What am I dealing with here? When I say “vocational” I am referring to those degrees such as accountancy, engineering or law which directly connect into a chosen vocation. When I am using the word “non-vocational” I am referring to those degrees such as in history, geography or english which are non-vocational because they have no direct connection with any vocation.
When someone is studying a non-vocational degree most people immediately start pondering upon what career it might directly lead to. The conclusion of many is that the opportunities are very limited. A history degree, for example, is only considered useful for someone who wants to go into teaching history or to become a museum curator. I understand what people are doing in this reasoning, but the whole premise is wrong because they are presuming that every degree should have a vocational element.
I would assert, unequivocally that there is value in a non-vocational degree. I do this without engaging in any “reasoning gymnastics” of trying to justify its value by making a vocational connection. A non-vocational degree has value in its own right. My reasons are:
- Your mind is trained. The ability to sift information and coherently, to express it verbally or (as is more often the case) in writing is a priceless skill. So many jobs and so much of life require such skills. For anyone to have them is very valuable. Generally, this sifting of information with a view to an orderly expressing of it verbally or in writing is at the heart of a non-vocational degree.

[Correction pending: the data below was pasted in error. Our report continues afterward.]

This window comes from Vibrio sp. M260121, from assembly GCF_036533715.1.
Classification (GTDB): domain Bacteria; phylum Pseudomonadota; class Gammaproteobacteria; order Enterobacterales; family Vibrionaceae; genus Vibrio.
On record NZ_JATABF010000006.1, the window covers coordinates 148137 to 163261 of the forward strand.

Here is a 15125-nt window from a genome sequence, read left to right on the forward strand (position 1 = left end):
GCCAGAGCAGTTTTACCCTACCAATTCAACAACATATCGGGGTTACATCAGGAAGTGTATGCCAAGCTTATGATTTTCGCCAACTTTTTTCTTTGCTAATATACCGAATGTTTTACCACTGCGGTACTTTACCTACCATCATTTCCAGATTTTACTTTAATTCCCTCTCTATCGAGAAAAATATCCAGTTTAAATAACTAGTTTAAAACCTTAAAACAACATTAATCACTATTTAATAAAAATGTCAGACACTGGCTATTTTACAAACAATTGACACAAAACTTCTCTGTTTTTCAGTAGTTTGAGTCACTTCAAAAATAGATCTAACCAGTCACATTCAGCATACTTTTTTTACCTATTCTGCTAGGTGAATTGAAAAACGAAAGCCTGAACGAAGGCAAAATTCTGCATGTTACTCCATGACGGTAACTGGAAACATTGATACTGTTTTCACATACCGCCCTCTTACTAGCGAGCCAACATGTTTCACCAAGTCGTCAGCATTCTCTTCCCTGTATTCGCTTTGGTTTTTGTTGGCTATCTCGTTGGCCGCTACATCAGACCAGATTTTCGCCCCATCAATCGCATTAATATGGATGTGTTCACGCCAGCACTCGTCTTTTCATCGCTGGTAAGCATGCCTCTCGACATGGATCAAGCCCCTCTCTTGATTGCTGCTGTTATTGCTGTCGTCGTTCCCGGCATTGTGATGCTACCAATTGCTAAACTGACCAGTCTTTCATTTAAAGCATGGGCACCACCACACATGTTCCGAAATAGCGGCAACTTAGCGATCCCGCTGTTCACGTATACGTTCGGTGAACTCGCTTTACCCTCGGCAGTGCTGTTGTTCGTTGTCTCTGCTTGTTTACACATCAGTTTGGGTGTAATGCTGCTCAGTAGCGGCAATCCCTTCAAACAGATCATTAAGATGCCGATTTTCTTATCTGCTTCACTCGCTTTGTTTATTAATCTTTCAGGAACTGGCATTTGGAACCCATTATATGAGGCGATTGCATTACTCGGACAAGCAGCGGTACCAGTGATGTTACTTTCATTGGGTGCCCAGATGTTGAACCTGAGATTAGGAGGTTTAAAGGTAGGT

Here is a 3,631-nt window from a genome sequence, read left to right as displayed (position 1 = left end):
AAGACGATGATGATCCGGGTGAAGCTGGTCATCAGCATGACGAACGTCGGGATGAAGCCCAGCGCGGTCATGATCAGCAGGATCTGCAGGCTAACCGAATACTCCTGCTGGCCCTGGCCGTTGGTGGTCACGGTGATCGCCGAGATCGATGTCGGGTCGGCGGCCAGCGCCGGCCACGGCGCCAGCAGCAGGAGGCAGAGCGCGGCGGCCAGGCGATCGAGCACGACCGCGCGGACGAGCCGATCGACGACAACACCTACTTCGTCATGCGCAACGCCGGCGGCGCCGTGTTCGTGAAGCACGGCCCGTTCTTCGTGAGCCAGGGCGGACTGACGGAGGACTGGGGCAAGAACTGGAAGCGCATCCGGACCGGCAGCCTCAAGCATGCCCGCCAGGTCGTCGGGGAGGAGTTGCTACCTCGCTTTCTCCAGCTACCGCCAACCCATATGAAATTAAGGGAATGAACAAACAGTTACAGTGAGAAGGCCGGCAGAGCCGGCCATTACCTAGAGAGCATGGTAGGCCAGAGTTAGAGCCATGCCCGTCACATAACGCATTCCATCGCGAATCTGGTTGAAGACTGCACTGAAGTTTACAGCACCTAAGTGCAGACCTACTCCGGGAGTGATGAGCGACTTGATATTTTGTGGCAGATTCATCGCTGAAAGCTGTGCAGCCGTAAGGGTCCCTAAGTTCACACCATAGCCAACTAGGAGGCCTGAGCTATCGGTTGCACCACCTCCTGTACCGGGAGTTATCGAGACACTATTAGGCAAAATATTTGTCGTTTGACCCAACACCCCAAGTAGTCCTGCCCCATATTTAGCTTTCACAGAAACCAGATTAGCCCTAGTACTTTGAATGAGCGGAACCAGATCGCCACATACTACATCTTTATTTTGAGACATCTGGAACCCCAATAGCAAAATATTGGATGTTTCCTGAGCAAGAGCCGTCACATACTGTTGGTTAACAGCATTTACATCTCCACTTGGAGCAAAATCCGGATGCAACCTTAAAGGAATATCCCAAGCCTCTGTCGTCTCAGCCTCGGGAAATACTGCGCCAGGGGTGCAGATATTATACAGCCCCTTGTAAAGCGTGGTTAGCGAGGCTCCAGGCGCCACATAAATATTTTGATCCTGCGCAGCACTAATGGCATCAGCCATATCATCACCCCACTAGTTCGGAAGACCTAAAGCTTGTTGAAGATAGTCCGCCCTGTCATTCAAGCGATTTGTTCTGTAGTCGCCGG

- It leads to an expansion of knowledge base before specializing in a certain sphere for your career.
- In my experience, in surveying, it was those with a non-vocational degree who were able to think better through the problems that the job presented you with. So for those with an Estate Management degree or other training that directly is linked to surveying there was more of an inclination to approach issues with a restricted way of thinking. Whereas those who had trained as surveyors subsequent to their (non-vocational) degree course had a capacity to think more widely about an issue.
I would always therefore assert the value of doing a non-vocational degree. It has many benefits for working life and beyond.